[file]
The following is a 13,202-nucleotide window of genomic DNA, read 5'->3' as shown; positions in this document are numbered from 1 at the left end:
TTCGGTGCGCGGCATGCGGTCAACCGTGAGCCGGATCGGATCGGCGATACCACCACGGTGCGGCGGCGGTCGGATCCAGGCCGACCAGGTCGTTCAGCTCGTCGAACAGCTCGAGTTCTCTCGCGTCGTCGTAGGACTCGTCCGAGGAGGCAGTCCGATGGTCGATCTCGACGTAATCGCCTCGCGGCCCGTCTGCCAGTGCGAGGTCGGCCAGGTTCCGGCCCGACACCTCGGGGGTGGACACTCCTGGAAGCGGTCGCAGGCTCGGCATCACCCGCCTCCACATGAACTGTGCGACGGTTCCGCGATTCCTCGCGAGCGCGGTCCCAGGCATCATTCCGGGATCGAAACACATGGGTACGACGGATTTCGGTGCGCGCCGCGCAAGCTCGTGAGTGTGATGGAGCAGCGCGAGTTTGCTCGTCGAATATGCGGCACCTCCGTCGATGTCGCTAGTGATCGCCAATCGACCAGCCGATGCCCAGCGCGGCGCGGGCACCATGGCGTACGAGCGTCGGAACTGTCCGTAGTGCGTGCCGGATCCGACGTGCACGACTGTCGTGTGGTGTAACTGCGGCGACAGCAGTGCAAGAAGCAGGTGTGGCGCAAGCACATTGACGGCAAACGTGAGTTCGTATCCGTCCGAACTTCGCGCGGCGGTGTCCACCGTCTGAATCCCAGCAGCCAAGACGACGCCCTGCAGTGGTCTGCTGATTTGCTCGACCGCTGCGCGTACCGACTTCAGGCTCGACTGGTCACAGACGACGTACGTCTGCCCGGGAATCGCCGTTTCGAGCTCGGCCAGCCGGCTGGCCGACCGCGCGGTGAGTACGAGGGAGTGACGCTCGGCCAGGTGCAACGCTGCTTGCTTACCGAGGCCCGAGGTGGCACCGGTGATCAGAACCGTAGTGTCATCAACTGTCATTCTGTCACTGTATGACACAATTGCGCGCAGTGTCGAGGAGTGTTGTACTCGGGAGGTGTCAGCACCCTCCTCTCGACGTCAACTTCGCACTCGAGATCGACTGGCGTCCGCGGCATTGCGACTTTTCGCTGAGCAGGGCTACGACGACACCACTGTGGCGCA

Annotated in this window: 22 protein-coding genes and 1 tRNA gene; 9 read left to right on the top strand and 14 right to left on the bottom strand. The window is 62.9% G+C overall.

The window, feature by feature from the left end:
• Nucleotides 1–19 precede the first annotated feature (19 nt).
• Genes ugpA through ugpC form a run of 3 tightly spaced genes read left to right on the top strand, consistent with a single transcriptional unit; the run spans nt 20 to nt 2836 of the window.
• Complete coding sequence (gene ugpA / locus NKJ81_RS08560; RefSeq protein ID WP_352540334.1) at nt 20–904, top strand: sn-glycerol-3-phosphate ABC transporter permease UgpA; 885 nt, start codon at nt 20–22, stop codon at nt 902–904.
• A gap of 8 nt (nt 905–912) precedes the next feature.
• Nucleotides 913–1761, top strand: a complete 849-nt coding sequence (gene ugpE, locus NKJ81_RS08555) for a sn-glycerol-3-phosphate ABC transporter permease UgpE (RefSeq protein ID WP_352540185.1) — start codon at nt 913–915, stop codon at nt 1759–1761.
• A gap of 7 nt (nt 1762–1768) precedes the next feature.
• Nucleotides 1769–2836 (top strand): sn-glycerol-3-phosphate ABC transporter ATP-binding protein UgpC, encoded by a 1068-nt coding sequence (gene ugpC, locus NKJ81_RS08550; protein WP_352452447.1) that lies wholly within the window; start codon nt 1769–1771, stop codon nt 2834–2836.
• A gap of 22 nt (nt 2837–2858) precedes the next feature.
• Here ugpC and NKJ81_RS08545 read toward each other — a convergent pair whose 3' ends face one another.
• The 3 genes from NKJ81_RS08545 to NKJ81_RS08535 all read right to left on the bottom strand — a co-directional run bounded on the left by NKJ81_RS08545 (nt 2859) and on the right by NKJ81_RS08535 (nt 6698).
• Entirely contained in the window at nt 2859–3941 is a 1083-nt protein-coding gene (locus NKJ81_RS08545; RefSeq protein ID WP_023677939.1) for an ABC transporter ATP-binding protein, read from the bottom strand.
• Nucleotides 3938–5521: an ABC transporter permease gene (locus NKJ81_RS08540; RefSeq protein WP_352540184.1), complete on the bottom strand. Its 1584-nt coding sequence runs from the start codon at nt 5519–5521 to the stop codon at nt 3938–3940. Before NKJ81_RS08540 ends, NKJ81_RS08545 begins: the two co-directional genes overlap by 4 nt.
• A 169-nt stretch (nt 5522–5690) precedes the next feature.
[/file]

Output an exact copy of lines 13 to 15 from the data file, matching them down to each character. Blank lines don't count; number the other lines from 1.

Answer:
• Here ugpC and NKJ81_RS08545 read toward each other — a convergent pair whose 3' ends face one another.
• The 3 genes from NKJ81_RS08545 to NKJ81_RS08535 all read right to left on the bottom strand — a co-directional run bounded on the left by NKJ81_RS08545 (nt 2859) and on the right by NKJ81_RS08535 (nt 6698).
• Entirely contained in the window at nt 2859–3941 is a 1083-nt protein-coding gene (locus NKJ81_RS08545; RefSeq protein ID WP_023677939.1) for an ABC transporter ATP-binding protein, read from the bottom strand.